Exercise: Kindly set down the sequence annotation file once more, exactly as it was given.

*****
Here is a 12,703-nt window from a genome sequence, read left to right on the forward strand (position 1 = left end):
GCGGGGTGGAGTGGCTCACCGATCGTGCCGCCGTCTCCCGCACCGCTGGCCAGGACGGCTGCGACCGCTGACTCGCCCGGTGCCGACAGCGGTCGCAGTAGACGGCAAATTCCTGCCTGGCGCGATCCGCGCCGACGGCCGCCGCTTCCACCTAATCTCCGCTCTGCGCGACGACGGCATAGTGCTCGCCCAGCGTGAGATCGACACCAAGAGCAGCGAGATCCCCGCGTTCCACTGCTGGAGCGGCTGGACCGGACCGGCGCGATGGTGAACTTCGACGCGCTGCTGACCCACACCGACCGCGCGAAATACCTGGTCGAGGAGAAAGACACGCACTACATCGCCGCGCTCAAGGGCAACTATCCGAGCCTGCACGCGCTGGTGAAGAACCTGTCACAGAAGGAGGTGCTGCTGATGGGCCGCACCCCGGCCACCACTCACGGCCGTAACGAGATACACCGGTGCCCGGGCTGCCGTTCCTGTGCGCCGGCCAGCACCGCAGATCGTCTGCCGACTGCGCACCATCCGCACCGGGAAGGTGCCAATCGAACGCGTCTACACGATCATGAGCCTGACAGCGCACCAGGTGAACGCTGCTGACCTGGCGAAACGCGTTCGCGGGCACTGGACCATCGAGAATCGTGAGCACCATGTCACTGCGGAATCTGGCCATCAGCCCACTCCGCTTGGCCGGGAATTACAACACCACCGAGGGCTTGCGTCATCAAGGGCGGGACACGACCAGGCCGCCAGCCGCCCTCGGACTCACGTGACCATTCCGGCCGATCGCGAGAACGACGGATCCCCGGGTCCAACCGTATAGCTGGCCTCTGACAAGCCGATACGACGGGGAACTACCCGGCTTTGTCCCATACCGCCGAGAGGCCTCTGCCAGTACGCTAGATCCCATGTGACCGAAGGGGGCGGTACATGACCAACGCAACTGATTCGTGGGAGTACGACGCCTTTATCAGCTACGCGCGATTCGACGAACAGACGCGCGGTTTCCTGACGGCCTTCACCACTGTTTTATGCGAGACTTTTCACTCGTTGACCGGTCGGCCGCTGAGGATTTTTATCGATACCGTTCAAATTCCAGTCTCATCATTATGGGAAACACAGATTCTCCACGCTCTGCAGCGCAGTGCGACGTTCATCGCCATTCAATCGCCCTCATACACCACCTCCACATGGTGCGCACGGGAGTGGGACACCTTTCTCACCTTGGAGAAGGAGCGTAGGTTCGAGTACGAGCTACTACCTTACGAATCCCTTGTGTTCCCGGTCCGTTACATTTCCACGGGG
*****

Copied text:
Here is a 12,703-nt window from a genome sequence, read left to right on the forward strand (position 1 = left end):
GCGGGGTGGAGTGGCTCACCGATCGTGCCGCCGTCTCCCGCACCGCTGGCCAGGACGGCTGCGACCGCTGACTCGCCCGGTGCCGACAGCGGTCGCAGTAGACGGCAAATTCCTGCCTGGCGCGATCCGCGCCGACGGCCGCCGCTTCCACCTAATCTCCGCTCTGCGCGACGACGGCATAGTGCTCGCCCAGCGTGAGATCGACACCAAGAGCAGCGAGATCCCCGCGTTCCACTGCTGGAGCGGCTGGACCGGACCGGCGCGATGGTGAACTTCGACGCGCTGCTGACCCACACCGACCGCGCGAAATACCTGGTCGAGGAGAAAGACACGCACTACATCGCCGCGCTCAAGGGCAACTATCCGAGCCTGCACGCGCTGGTGAAGAACCTGTCACAGAAGGAGGTGCTGCTGATGGGCCGCACCCCGGCCACCACTCACGGCCGTAACGAGATACACCGGTGCCCGGGCTGCCGTTCCTGTGCGCCGGCCAGCACCGCAGATCGTCTGCCGACTGCGCACCATCCGCACCGGGAAGGTGCCAATCGAACGCGTCTACACGATCATGAGCCTGACAGCGCACCAGGTGAACGCTGCTGACCTGGCGAAACGCGTTCGCGGGCACTGGACCATCGAGAATCGTGAGCACCATGTCACTGCGGAATCTGGCCATCAGCCCACTCCGCTTGGCCGGGAATTACAACACCACCGAGGGCTTGCGTCATCAAGGGCGGGACACGACCAGGCCGCCAGCCGCCCTCGGACTCACGTGACCATTCCGGCCGATCGCGAGAACGACGGATCCCCGGGTCCAACCGTATAGCTGGCCTCTGACAAGCCGATACGACGGGGAACTACCCGGCTTTGTCCCATACCGCCGAGAGGCCTCTGCCAGTACGCTAGATCCCATGTGACCGAAGGGGGCGGTACATGACCAACGCAACTGATTCGTGGGAGTACGACGCCTTTATCAGCTACGCGCGATTCGACGAACAGACGCGCGGTTTCCTGACGGCCTTCACCACTGTTTTATGCGAGACTTTTCACTCGTTGACCGGTCGGCCGCTGAGGATTTTTATCGATACCGTTCAAATTCCAGTCTCATCATTATGGGAAACACAGATTCTCCACGCTCTGCAGCGCAGTGCGACGTTCATCGCCATTCAATCGCCCTCATACACCACCTCCACATGGTGCGCACGGGAGTGGGACACCTTTCTCACCTTGGAGAAGGAGCGTAGGTTCGAGTACGAGCTACTACCTTACGAATCCCTTGTGTTCCCGGTCCGTTACATTTCCACGGGG